Colored People's Time
, or CPT
, is an American expression referring to a stereotype
of African Americans or Latinos as frequently being late. It is an inside joke, in that Black people themselves refer to the term, and will make light of another Black person being late, or being known for being late for appointments: "Hey, where Tina at?" "Come on man, you know she always runnin' on CPT."
CPT in the media
The phrase has found expression in various forms of media:
- Colored People's Time, a 1960s public interest program produced by Detroit Public Television.
- Colored People's Time, a 1983 play written by Leslie Lee, consisting of 13 vignettes of African American history from the Civil War through the Montgomery bus riots. (ISBN 0-573-61894-1)
- Discussed on Reno 911
- A scene in the movie Undercover Brother, one of the clocks on the wall is labeled as "Colored People Time".
- Alluded to by Tracy Jordan on 30 Rock in relation to the BET show "Black Frasier" and its broadcast time of "Thursdays at about 9 or 9:15"
- In the eighth episode of the third season of The Wire, a major dealer informs a prospective love interest that he "don't truck CP Time."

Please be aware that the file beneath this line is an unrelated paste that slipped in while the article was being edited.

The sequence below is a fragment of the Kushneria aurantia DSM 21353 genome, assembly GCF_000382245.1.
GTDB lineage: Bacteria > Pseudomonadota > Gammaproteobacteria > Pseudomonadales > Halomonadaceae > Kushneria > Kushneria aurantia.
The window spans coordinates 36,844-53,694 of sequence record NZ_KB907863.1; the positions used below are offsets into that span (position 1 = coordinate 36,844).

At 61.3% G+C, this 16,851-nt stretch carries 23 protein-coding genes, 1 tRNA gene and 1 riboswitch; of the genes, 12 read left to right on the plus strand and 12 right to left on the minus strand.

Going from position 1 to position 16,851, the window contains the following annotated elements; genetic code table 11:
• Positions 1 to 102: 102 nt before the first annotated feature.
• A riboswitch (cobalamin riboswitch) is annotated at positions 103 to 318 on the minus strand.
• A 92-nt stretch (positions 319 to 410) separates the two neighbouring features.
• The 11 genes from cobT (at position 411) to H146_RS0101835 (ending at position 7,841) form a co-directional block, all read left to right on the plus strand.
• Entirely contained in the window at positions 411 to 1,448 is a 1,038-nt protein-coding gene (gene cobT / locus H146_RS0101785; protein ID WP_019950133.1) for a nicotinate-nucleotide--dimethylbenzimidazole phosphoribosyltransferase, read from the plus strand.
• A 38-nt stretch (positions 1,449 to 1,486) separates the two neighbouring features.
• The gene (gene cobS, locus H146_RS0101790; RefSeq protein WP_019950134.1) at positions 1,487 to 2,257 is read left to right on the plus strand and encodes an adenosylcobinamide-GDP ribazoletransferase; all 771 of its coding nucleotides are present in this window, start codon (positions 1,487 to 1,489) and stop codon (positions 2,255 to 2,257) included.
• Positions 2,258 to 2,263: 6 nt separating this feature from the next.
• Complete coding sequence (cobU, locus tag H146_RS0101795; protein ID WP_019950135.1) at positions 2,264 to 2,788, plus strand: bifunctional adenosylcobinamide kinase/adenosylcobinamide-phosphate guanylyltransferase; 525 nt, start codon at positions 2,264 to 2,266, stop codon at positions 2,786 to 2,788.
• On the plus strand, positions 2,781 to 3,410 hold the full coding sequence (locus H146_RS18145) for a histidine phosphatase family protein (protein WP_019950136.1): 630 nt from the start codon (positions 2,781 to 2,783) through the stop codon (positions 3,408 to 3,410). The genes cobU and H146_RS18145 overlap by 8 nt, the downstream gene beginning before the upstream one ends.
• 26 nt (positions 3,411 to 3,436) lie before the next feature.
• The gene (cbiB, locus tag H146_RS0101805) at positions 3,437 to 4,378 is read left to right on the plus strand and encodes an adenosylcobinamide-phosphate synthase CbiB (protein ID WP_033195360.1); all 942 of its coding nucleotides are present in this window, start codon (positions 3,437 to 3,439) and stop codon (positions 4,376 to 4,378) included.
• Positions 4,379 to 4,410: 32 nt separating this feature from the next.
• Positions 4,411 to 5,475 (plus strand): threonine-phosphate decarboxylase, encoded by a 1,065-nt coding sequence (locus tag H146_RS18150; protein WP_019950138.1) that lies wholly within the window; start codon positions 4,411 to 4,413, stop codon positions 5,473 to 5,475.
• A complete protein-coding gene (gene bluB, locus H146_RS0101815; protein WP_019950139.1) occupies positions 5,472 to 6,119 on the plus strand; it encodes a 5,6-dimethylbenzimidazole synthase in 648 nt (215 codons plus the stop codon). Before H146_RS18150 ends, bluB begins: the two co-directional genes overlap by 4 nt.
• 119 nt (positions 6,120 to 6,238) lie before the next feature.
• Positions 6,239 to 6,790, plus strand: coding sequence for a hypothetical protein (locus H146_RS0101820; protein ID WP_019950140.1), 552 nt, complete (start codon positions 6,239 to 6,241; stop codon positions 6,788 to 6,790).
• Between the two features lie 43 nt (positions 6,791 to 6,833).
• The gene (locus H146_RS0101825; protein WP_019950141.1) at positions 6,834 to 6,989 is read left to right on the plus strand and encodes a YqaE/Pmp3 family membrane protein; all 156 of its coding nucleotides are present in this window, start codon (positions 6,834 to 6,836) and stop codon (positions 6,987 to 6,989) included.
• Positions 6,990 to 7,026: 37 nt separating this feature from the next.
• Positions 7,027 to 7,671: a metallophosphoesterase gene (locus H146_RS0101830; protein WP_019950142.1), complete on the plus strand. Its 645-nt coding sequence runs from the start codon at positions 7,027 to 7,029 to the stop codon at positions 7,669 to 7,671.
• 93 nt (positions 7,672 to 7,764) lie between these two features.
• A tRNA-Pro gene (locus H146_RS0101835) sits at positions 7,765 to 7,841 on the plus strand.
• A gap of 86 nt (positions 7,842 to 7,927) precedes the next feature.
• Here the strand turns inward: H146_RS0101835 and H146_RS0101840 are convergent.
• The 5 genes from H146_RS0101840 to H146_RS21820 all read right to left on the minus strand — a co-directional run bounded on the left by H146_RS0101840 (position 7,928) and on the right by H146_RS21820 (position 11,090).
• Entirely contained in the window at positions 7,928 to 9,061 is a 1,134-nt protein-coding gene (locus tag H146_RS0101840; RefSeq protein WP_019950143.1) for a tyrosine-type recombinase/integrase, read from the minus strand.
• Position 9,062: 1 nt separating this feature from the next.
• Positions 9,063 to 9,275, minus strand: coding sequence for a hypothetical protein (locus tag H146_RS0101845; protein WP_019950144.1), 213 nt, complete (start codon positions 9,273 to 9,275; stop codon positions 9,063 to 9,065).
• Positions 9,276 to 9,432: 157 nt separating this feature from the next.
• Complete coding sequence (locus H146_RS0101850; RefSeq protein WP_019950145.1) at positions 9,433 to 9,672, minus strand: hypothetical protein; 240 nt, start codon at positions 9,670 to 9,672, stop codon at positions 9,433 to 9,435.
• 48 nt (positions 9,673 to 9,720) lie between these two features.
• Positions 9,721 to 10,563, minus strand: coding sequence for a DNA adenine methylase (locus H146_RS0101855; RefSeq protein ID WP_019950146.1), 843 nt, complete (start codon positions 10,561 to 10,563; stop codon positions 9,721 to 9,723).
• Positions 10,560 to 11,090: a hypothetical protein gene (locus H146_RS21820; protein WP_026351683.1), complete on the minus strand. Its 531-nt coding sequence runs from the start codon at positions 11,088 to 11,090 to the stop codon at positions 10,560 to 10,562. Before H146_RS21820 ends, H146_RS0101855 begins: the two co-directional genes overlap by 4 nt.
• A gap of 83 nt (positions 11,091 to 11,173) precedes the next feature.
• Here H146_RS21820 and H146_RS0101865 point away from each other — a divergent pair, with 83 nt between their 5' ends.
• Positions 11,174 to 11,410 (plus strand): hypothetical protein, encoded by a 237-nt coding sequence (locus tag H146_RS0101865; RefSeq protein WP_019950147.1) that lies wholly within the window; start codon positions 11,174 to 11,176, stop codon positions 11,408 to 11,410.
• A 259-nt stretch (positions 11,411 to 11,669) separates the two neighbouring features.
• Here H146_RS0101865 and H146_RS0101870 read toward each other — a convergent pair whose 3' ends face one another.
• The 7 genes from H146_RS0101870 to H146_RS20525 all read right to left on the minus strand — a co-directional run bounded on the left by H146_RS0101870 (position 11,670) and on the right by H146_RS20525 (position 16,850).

- Referred to in the lead-in for the Season 2 opener of The Boondocks, "...Or Die Trying."
- Referred to in a mock awards ceremony in Cedric the Entertainer Presents.
- Referred to in an episode of "Everybody Hates Chris" titled "Everybody Hates the Bachelor Pad". Chris walks into class late and his teacher says, "... all men are created equal, even when they're on CP time."
CPT in literature
The phrase may be found in the following literary texts:
- CPT is similar to Indian Standard Time, a similar inside joke joke which arose separately among East Asian American immigrants, referring to Indian immigrants as always delayed a few hours in all endevours, possibly because their strong ties to the home country extend to the time zone.